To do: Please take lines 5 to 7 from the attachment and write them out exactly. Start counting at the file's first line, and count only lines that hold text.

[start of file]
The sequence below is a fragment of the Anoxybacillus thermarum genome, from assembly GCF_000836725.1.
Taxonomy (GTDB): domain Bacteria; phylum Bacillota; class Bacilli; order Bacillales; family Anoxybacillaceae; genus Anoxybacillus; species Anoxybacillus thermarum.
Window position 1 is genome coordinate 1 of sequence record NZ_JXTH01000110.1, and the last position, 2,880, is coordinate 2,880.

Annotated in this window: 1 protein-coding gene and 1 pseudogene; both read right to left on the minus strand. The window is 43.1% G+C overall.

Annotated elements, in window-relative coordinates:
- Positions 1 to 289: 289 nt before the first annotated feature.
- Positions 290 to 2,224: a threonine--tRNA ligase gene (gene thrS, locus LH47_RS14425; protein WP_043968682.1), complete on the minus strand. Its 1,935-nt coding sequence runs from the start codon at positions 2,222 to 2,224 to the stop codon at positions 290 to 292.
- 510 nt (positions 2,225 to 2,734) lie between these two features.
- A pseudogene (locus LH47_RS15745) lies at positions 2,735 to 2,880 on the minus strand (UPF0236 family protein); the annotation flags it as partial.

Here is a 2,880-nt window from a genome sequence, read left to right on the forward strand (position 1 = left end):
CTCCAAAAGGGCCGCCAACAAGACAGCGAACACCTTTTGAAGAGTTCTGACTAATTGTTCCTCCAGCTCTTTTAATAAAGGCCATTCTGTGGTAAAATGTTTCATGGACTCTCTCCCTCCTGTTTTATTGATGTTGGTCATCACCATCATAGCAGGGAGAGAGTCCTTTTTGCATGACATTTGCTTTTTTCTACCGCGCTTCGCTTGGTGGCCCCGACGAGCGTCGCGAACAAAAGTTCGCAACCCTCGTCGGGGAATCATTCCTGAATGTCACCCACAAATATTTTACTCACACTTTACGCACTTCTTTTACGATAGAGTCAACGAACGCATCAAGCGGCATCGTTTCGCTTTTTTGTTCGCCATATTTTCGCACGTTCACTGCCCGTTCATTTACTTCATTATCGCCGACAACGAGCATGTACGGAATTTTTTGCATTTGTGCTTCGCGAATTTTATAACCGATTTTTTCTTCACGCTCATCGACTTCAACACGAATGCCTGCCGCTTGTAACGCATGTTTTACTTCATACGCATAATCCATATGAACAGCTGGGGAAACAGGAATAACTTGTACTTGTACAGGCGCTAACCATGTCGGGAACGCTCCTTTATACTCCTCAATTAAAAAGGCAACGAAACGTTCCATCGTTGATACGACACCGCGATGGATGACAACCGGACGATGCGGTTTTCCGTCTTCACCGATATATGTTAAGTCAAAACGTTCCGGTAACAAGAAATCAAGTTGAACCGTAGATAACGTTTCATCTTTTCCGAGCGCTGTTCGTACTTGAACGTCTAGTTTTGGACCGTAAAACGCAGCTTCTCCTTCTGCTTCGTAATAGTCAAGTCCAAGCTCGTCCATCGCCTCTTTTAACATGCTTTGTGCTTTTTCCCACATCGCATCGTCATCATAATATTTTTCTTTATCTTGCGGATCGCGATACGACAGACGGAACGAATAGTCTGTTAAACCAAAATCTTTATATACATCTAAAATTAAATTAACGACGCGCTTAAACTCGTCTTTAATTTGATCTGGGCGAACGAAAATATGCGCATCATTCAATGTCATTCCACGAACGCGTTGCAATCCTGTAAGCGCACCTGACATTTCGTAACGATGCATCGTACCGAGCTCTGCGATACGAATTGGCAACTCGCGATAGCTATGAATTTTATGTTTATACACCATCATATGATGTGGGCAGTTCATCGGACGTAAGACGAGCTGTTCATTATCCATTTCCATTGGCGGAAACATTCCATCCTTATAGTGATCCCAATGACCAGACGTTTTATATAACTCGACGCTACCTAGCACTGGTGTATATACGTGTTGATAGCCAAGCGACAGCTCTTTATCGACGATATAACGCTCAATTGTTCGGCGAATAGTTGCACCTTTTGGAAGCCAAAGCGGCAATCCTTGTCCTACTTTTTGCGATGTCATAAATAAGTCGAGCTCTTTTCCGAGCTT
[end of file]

Annotated elements, in window-relative coordinates:
- Positions 1 to 289: 289 nt before the first annotated feature.
- Positions 290 to 2,224: a threonine--tRNA ligase gene (gene thrS, locus LH47_RS14425; protein WP_043968682.1), complete on the minus strand. Its 1,935-nt coding sequence runs from the start codon at positions 2,222 to 2,224 to the stop codon at positions 290 to 292.